Nestle retrenches dozens of employees in Singapore

Nestle retrenches dozens of employees in Singapore

Nestle Singapore did not specify how many workers had been retrenched but a company spokesperson said that 'approximately 3 per cent of its 1,400 staff in Singapore' were affected. This could mean about 42 employees have lost their jobs.

Nestle Singapore office 1
Nestle Singapore's corporate office at Changi Business Park. (Photo: Tang See Kit)

SINGAPORE: Nestle has retrenched “a small number” of its employees in Singapore, it told Channel NewsAsia on Thursday (Jul 13), adding that the retrenchments were part of an implementation of new work processes within the company.

Nestle Singapore did not specify how many workers were retrenched but a company spokesperson said that “approximately 3 per cent of its 1,400 staff in Singapore” were affected. This could mean that about 42 employees lost their jobs.

In response to a query from Channel NewsAsia, the spokesperson said that the food and beverage company was “committed to being a business that thinks long-term and continuously evolves over the years to implement new processes and ways of working ... in a rapidly changing business environment”.

With the roll-out of these new processes, “some roles will no longer be available”, the spokesperson said, adding that “a small number of employees” across its various operations in Singapore were affected. 

An employee, who was not affected by the retrenchment exercise and declined to be named, told Channel NewsAsia that the finance department - which comprised approximately 20 people - took the biggest hit when retrenchment letters were “suddenly” handed out on Wednesday.

Another employee, who was retrenched from the finance department, told Channel NewsAsia on condition of anonymity that nearly 10 people in the team were let go on Wednesday. The affected worker added that there were meetings with the management and that they were given “satisfactory” compensation.

Nestle Singapore said that it has engaged “an experienced outplacement agency to assist with personalised one-on-one career coaching and counselling” for affected employees. Those retrenched would also receive “expert support” in areas like resume and social media profile creation and connections with other job opportunities.

“We are going beyond advisory assistance to make practicable efforts to place affected employees in their next job - every affected employee will receive outplacement support to help find new employment,” said the company spokesperson.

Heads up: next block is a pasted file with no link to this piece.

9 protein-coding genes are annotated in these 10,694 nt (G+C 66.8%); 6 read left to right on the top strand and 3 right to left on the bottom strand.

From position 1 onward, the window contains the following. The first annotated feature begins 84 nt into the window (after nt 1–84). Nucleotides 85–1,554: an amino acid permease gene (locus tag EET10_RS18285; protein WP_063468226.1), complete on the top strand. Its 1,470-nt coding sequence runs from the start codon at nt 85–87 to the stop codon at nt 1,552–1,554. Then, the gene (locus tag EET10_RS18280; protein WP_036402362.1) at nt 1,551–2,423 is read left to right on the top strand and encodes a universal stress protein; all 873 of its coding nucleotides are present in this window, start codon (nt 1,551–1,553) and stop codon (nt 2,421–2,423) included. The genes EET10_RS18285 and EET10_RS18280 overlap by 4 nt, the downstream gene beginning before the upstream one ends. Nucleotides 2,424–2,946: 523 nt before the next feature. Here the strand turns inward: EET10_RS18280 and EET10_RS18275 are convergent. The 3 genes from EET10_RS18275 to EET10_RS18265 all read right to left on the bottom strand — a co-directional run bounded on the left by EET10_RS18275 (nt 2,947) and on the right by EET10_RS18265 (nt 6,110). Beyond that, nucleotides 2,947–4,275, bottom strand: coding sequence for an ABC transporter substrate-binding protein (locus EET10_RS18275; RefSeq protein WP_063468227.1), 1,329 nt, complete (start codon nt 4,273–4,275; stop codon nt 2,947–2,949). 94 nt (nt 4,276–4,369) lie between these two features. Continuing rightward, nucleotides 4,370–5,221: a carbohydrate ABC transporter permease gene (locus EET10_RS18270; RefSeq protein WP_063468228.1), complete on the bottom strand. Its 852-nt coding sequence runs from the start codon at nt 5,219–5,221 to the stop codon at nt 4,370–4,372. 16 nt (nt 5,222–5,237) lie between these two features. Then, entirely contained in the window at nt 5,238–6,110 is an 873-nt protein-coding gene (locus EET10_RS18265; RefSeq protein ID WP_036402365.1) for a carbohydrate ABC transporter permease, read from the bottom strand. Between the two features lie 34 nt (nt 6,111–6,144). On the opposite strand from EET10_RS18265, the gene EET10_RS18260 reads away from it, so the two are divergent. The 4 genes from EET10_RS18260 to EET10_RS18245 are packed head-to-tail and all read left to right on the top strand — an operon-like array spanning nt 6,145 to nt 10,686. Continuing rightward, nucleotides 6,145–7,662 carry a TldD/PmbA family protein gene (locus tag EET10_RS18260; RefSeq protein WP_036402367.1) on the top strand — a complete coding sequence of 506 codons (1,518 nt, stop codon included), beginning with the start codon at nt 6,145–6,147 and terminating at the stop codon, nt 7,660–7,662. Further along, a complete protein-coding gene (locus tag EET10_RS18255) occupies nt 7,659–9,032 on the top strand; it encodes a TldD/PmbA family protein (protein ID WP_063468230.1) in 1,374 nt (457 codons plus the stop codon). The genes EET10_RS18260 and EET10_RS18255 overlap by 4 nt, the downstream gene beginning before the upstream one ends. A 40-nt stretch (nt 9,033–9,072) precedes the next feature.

The Taskforce for Responsible Retrenchment and Employment Facilitation said that the Ministry of Manpower (MOM) was notified on Jul 12 of the retrenchment exercise at Nestle Singapore and it is in contact with the company to extend assistance to affected employees.

Apart from a corporate office in Changi Business Park, Nestle Singapore, which was established in 1912, also has manufacturing facilities and a research centre. A check on its website on Thursday shows that it is still recruiting in Singapore, with listings of nine executive and managerial positions in departments such as marketing.

The spokesperson said: “The status of Nestle Singapore as a market remains unchanged and we will continue to operate and contribute to the Nestle Group”.


The layoffs at Nestle reflect a job market in Singapore that remains far from rosy, even though latest figures from the Ministry of Manpower (MOM) showed some signs of a budding pick-up.

Redundancies fell to 4,000 in the first quarter of 2017, from 5,440 in the quarter before, according to the MOM’s quarterly labour market report released in June. The figure was also lower than the same period a year ago, where 4,710 workers were laid off. Over the first three months of 2017, there were fewer redundancies in the manufacturing and services sectors, though the construction industry saw an increase.

Professionals, managers, executives and technicians (PMETs) remained “over-represented among those laid off”, accounting for 71 per cent of the residents made redundant.

Despite a brightening in Singapore’s external outlook, economists have previously cautioned that the job market will likely remain weak in 2017 amid an uneven economic recovery and businesses still reluctant to hire. The Monetary Authority of Singapore (MAS), in the April edition of its biannual macroeconomic review, also said that unemployment rates may rise slightly this year amid soft labour demand.

Source: CNA/sk